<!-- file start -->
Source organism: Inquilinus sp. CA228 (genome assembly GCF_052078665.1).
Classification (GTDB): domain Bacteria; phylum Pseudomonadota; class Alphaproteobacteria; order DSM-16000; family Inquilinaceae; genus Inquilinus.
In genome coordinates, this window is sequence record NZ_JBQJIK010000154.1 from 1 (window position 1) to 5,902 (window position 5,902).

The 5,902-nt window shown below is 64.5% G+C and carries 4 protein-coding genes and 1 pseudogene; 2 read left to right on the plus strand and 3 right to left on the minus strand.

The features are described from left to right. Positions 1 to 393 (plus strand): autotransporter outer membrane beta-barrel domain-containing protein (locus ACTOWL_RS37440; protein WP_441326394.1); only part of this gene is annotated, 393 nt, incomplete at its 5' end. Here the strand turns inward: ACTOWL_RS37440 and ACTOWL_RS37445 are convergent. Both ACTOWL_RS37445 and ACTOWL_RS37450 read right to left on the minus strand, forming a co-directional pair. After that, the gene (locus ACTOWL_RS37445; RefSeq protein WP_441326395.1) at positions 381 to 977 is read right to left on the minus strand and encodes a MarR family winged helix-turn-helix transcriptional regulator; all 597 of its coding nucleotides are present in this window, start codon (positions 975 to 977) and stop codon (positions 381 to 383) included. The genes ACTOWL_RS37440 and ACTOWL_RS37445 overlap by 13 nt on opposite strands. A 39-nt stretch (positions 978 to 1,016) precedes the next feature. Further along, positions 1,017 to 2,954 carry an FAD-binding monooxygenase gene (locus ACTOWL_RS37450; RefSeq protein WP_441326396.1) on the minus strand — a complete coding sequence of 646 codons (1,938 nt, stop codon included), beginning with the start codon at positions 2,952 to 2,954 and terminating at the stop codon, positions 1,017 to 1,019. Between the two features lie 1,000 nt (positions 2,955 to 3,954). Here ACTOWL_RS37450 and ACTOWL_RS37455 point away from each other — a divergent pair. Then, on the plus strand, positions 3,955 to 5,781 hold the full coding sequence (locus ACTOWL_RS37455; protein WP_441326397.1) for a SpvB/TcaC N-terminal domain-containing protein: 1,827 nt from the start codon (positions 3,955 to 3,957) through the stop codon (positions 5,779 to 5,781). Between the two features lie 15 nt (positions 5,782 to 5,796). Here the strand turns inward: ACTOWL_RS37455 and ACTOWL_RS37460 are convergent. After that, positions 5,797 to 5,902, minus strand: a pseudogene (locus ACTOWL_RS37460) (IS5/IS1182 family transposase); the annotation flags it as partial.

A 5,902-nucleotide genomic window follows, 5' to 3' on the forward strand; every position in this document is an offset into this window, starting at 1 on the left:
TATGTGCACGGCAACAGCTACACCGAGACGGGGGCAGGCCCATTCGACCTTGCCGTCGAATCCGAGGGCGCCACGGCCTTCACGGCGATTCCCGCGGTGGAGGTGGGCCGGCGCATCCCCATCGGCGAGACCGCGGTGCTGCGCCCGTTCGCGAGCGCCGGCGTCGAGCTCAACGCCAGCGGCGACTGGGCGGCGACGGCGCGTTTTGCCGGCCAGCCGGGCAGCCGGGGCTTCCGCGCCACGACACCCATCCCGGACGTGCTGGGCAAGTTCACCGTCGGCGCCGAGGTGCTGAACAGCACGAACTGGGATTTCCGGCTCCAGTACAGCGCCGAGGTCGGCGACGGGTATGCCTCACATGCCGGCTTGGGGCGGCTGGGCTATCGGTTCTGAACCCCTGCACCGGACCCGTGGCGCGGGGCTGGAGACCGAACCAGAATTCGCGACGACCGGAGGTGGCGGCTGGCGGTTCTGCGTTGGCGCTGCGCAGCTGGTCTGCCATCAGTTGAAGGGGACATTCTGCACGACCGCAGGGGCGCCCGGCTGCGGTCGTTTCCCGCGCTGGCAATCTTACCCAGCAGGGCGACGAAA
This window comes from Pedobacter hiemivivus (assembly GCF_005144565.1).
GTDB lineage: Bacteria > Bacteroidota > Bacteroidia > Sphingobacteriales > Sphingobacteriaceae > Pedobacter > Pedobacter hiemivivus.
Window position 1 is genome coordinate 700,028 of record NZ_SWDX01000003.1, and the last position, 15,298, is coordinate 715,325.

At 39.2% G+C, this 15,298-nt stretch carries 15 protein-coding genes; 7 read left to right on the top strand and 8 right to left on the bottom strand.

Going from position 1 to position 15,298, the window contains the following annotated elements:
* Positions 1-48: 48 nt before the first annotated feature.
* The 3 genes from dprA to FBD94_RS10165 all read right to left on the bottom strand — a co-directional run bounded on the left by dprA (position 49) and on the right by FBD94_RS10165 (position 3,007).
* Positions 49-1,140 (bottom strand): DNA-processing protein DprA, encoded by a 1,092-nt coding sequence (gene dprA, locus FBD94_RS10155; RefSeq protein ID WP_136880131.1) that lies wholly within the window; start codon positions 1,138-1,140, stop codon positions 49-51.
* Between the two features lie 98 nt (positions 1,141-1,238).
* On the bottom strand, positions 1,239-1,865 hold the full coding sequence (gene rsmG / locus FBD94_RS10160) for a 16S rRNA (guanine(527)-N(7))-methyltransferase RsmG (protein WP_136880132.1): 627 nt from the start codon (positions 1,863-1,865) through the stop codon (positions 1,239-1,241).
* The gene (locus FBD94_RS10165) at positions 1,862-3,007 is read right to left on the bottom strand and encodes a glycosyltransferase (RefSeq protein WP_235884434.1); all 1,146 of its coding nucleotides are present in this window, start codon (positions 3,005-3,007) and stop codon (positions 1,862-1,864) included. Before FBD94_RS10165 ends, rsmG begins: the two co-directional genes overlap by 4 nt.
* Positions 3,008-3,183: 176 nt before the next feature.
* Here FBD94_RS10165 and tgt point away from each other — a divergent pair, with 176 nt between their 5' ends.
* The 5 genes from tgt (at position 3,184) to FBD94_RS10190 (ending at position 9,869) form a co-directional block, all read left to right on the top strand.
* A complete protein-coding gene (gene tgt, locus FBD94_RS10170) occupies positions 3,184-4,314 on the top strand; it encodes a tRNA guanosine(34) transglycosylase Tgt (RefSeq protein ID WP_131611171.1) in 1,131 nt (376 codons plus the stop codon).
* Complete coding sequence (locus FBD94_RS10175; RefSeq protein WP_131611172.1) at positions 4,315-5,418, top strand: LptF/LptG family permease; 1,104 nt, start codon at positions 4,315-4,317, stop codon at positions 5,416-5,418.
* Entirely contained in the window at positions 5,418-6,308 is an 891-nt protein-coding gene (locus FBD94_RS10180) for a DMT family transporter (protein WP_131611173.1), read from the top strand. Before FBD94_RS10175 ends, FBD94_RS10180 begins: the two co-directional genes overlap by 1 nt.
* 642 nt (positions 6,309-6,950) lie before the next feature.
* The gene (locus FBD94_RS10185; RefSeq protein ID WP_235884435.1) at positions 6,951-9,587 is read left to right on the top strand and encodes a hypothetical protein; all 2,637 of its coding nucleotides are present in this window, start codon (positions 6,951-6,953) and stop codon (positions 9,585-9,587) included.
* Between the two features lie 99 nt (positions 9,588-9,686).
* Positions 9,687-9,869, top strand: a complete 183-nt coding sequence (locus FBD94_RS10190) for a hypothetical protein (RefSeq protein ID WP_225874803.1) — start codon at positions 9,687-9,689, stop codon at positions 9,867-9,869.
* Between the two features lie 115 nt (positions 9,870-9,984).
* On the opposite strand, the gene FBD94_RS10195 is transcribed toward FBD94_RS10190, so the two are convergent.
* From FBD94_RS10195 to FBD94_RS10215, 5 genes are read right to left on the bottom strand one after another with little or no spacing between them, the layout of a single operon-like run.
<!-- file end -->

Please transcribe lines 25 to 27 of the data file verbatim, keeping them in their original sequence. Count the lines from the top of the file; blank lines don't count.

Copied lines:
* 642 nt (positions 6,309-6,950) lie before the next feature.
* The gene (locus FBD94_RS10185; RefSeq protein ID WP_235884435.1) at positions 6,951-9,587 is read left to right on the top strand and encodes a hypothetical protein; all 2,637 of its coding nucleotides are present in this window, start codon (positions 6,951-6,953) and stop codon (positions 9,585-9,587) included.
* Between the two features lie 99 nt (positions 9,588-9,686).